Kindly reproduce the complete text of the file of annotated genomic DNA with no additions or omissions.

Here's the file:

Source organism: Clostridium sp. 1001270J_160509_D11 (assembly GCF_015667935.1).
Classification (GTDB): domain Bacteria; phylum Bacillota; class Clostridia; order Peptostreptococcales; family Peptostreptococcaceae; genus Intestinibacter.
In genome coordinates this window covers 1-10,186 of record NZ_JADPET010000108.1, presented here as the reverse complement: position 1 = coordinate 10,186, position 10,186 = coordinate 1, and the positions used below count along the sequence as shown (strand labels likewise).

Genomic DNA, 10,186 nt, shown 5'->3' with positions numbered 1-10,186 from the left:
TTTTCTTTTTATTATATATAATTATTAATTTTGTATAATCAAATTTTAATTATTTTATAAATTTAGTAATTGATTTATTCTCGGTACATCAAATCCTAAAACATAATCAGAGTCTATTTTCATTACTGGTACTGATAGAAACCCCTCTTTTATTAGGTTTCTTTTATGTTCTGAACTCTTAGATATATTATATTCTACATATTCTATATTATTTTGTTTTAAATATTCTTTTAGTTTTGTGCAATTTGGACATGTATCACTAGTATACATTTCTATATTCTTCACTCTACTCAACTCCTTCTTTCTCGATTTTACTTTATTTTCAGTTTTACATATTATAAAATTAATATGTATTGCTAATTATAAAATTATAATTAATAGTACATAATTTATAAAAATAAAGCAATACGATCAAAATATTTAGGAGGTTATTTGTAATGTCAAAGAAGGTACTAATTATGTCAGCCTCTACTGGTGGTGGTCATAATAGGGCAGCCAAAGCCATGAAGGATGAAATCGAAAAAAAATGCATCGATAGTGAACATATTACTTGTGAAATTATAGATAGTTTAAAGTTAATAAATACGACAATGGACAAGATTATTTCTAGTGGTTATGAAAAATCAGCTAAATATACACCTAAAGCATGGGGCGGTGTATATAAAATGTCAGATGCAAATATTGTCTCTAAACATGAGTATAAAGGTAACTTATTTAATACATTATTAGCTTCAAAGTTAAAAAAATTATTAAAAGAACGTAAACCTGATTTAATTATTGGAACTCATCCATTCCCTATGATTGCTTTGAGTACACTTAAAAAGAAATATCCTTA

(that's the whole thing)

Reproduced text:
Source organism: Clostridium sp. 1001270J_160509_D11 (assembly GCF_015667935.1).
Classification (GTDB): domain Bacteria; phylum Bacillota; class Clostridia; order Peptostreptococcales; family Peptostreptococcaceae; genus Intestinibacter.
In genome coordinates this window covers 1-10,186 of record NZ_JADPET010000108.1, presented here as the reverse complement: position 1 = coordinate 10,186, position 10,186 = coordinate 1, and the positions used below count along the sequence as shown (strand labels likewise).

Genomic DNA, 10,186 nt, shown 5'->3' with positions numbered 1-10,186 from the left:
TTTTCTTTTTATTATATATAATTATTAATTTTGTATAATCAAATTTTAATTATTTTATAAATTTAGTAATTGATTTATTCTCGGTACATCAAATCCTAAAACATAATCAGAGTCTATTTTCATTACTGGTACTGATAGAAACCCCTCTTTTATTAGGTTTCTTTTATGTTCTGAACTCTTAGATATATTATATTCTACATATTCTATATTATTTTGTTTTAAATATTCTTTTAGTTTTGTGCAATTTGGACATGTATCACTAGTATACATTTCTATATTCTTCACTCTACTCAACTCCTTCTTTCTCGATTTTACTTTATTTTCAGTTTTACATATTATAAAATTAATATGTATTGCTAATTATAAAATTATAATTAATAGTACATAATTTATAAAAATAAAGCAATACGATCAAAATATTTAGGAGGTTATTTGTAATGTCAAAGAAGGTACTAATTATGTCAGCCTCTACTGGTGGTGGTCATAATAGGGCAGCCAAAGCCATGAAGGATGAAATCGAAAAAAAATGCATCGATAGTGAACATATTACTTGTGAAATTATAGATAGTTTAAAGTTAATAAATACGACAATGGACAAGATTATTTCTAGTGGTTATGAAAAATCAGCTAAATATACACCTAAAGCATGGGGCGGTGTATATAAAATGTCAGATGCAAATATTGTCTCTAAACATGAGTATAAAGGTAACTTATTTAATACATTATTAGCTTCAAAGTTAAAAAAATTATTAAAAGAACGTAAACCTGATTTAATTATTGGAACTCATCCATTCCCTATGATTGCTTTGAGTACACTTAAAAAGAAATATCCTTA